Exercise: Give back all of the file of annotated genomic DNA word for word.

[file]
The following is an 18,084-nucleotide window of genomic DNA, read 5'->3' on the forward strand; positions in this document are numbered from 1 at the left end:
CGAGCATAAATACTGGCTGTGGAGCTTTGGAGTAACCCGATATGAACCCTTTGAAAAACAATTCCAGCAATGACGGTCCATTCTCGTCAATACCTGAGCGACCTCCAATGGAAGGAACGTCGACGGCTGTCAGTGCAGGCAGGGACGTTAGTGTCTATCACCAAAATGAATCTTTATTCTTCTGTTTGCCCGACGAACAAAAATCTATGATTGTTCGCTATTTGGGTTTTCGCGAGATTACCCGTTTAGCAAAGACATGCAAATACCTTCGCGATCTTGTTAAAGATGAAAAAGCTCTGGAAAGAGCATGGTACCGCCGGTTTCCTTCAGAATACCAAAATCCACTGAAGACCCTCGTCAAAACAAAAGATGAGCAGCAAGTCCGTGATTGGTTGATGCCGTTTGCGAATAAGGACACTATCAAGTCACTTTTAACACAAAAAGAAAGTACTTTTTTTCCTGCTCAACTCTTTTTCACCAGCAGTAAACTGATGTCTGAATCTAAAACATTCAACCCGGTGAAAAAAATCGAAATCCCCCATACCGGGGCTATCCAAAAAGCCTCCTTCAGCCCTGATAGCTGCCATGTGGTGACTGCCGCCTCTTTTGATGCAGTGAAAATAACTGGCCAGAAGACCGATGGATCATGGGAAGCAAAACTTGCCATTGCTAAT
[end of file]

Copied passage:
The following is an 18,084-nucleotide window of genomic DNA, read 5'->3' on the forward strand; positions in this document are numbered from 1 at the left end:
CGAGCATAAATACTGGCTGTGGAGCTTTGGAGTAACCCGATATGAACCCTTTGAAAAACAATTCCAGCAATGACGGTCCATTCTCGTCAATACCTGAGCGACCTCCAATGGAAGGAACGTCGACGGCTGTCAGTGCAGGCAGGGACGTTAGTGTCTATCACCAAAATGAATCTTTATTCTTCTGTTTGCCCGACGAACAAAAATCTATGATTGTTCGCTATTTGGGTTTTCGCGAGATTACCCGTTTAGCAAAGACATGCAAATACCTTCGCGATCTTGTTAAAGATGAAAAAGCTCTGGAAAGAGCATGGTACCGCCGGTTTCCTTCAGAATACCAAAATCCACTGAAGACCCTCGTCAAAACAAAAGATGAGCAGCAAGTCCGTGATTGGTTGATGCCGTTTGCGAATAAGGACACTATCAAGTCACTTTTAACACAAAAAGAAAGTACTTTTTTTCCTGCTCAACTCTTTTTCACCAGCAGTAAACTGATGTCTGAATCTAAAACATTCAACCCGGTGAAAAAAATCGAAATCCCCCATACCGGGGCTATCCAAAAAGCCTCCTTCAGCCCTGATAGCTGCCATGTGGTGACTGCCGCCTCTTTTGATGCAGTGAAAATAACTGGCCAGAAGACCGATGGATCATGGGAAGCAAAACTTGCCATTGCTAAT